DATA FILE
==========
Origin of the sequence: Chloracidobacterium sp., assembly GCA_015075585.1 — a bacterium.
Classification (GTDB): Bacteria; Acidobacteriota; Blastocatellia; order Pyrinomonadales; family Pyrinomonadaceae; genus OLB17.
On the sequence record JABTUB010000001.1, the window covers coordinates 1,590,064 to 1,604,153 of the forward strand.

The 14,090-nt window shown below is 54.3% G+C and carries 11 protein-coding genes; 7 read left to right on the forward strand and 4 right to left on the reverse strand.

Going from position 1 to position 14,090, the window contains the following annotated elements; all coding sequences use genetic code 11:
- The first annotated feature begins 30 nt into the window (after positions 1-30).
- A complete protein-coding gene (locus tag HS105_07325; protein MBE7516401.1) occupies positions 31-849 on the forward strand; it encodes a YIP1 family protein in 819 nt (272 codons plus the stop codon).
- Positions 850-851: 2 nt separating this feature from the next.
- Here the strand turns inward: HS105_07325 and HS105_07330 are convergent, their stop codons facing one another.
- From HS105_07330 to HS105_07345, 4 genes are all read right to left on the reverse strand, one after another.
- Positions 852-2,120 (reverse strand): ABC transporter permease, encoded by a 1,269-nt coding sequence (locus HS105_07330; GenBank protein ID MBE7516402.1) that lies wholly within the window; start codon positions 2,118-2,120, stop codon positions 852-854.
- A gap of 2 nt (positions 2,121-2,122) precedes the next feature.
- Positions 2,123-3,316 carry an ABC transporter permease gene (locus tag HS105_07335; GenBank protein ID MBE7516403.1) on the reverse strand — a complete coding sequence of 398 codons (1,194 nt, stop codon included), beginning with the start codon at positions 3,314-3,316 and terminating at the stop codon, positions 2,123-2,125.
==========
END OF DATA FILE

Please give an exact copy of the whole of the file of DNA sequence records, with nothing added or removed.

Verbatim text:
Origin of the sequence: Chloracidobacterium sp., assembly GCA_015075585.1 — a bacterium.
Classification (GTDB): Bacteria; Acidobacteriota; Blastocatellia; order Pyrinomonadales; family Pyrinomonadaceae; genus OLB17.
On the sequence record JABTUB010000001.1, the window covers coordinates 1,590,064 to 1,604,153 of the forward strand.

The 14,090-nt window shown below is 54.3% G+C and carries 11 protein-coding genes; 7 read left to right on the forward strand and 4 right to left on the reverse strand.

Going from position 1 to position 14,090, the window contains the following annotated elements; all coding sequences use genetic code 11:
- The first annotated feature begins 30 nt into the window (after positions 1-30).
- A complete protein-coding gene (locus tag HS105_07325; protein MBE7516401.1) occupies positions 31-849 on the forward strand; it encodes a YIP1 family protein in 819 nt (272 codons plus the stop codon).
- Positions 850-851: 2 nt separating this feature from the next.
- Here the strand turns inward: HS105_07325 and HS105_07330 are convergent, their stop codons facing one another.
- From HS105_07330 to HS105_07345, 4 genes are all read right to left on the reverse strand, one after another.
- Positions 852-2,120 (reverse strand): ABC transporter permease, encoded by a 1,269-nt coding sequence (locus HS105_07330; GenBank protein ID MBE7516402.1) that lies wholly within the window; start codon positions 2,118-2,120, stop codon positions 852-854.
- A gap of 2 nt (positions 2,121-2,122) precedes the next feature.
- Positions 2,123-3,316 carry an ABC transporter permease gene (locus tag HS105_07335; GenBank protein ID MBE7516403.1) on the reverse strand — a complete coding sequence of 398 codons (1,194 nt, stop codon included), beginning with the start codon at positions 3,314-3,316 and terminating at the stop codon, positions 2,123-2,125.